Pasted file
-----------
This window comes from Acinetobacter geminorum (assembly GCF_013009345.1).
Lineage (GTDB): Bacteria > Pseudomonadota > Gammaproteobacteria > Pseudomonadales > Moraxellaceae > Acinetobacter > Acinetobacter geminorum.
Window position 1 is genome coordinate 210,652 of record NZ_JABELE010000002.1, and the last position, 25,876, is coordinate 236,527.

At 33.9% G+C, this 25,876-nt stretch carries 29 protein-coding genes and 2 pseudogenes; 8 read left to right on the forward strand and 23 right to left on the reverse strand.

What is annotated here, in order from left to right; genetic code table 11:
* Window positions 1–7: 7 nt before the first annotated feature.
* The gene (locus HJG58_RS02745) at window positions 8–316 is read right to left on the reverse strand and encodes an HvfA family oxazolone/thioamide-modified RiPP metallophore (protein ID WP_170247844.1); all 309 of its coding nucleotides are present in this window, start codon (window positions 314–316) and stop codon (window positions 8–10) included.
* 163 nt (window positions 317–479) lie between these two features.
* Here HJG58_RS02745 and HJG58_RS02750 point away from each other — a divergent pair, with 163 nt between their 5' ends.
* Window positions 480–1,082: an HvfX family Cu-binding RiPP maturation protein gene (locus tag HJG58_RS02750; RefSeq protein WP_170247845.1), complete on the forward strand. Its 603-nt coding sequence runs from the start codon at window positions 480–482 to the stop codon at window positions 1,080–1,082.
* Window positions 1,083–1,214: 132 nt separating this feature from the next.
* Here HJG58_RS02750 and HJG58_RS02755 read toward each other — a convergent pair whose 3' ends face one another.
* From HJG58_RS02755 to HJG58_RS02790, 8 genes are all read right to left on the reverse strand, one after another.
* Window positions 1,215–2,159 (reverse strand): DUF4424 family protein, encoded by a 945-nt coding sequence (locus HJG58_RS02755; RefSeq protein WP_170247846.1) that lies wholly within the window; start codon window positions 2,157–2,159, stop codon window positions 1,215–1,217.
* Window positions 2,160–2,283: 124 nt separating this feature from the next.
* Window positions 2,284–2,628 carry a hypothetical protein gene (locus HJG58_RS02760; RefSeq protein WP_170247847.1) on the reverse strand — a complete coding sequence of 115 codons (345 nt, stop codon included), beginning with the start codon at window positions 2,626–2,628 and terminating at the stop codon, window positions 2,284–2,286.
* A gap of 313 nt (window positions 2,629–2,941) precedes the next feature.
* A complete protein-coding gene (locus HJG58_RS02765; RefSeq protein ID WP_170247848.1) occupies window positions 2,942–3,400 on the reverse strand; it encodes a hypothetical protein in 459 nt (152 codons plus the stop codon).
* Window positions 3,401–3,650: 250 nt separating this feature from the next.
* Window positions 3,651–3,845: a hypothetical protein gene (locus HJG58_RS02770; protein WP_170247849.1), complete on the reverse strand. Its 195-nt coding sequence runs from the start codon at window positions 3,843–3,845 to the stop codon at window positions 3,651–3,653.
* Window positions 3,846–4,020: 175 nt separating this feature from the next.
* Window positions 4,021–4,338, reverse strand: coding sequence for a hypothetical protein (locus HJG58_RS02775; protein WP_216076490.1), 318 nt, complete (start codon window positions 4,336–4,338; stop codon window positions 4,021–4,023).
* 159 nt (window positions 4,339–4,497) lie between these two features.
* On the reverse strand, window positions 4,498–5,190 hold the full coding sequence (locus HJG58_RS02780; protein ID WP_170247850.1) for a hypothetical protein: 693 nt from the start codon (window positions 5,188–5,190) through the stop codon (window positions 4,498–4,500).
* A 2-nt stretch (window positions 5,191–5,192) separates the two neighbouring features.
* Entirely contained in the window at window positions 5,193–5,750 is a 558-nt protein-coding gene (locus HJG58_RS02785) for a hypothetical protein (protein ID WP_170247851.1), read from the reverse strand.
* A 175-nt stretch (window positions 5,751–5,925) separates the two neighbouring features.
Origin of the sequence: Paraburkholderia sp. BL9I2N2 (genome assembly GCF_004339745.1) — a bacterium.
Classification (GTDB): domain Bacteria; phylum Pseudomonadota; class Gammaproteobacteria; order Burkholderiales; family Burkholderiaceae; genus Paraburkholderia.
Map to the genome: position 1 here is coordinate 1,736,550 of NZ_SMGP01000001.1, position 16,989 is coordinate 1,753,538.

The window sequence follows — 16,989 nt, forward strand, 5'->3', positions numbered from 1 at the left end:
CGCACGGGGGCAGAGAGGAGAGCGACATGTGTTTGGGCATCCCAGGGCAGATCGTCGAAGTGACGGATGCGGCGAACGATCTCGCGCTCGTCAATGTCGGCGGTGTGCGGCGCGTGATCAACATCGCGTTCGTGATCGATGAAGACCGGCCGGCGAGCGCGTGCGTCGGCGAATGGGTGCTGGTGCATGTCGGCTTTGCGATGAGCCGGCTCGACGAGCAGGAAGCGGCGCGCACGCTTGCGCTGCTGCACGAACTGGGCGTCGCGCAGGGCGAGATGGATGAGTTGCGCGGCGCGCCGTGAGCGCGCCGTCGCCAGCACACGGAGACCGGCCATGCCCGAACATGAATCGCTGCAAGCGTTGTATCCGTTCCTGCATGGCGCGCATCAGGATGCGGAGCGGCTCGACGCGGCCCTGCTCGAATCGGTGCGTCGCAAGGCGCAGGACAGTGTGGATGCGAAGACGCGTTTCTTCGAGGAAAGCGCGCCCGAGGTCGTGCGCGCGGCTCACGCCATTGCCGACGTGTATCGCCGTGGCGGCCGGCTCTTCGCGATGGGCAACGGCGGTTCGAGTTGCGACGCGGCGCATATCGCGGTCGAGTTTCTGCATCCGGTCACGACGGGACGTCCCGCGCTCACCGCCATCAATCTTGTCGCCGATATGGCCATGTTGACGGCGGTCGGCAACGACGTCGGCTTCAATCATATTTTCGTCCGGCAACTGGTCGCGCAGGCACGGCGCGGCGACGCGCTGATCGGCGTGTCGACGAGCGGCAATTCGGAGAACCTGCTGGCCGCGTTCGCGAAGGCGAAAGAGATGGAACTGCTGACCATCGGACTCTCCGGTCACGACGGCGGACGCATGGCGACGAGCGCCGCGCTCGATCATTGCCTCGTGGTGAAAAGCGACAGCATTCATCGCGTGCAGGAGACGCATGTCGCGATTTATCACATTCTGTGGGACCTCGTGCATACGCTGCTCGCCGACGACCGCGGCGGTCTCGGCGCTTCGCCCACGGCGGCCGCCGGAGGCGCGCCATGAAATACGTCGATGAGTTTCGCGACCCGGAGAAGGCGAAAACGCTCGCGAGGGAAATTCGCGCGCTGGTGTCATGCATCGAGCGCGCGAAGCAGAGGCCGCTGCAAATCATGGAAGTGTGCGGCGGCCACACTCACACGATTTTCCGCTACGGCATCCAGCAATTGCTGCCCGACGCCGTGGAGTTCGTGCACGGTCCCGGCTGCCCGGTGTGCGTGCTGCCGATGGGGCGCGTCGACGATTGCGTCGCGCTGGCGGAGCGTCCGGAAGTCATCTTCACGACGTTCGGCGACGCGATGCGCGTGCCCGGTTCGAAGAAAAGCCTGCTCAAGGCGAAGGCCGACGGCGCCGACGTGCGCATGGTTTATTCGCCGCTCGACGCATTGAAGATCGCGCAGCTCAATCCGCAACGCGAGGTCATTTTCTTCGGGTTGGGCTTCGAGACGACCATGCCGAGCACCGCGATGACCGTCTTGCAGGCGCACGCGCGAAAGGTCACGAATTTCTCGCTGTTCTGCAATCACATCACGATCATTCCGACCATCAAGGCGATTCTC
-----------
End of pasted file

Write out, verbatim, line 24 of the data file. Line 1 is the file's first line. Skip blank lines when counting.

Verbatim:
* On the reverse strand, window positions 4,498–5,190 hold the full coding sequence (locus HJG58_RS02780; protein ID WP_170247850.1) for a hypothetical protein: 693 nt from the start codon (window positions 5,188–5,190) through the stop codon (window positions 4,498–4,500).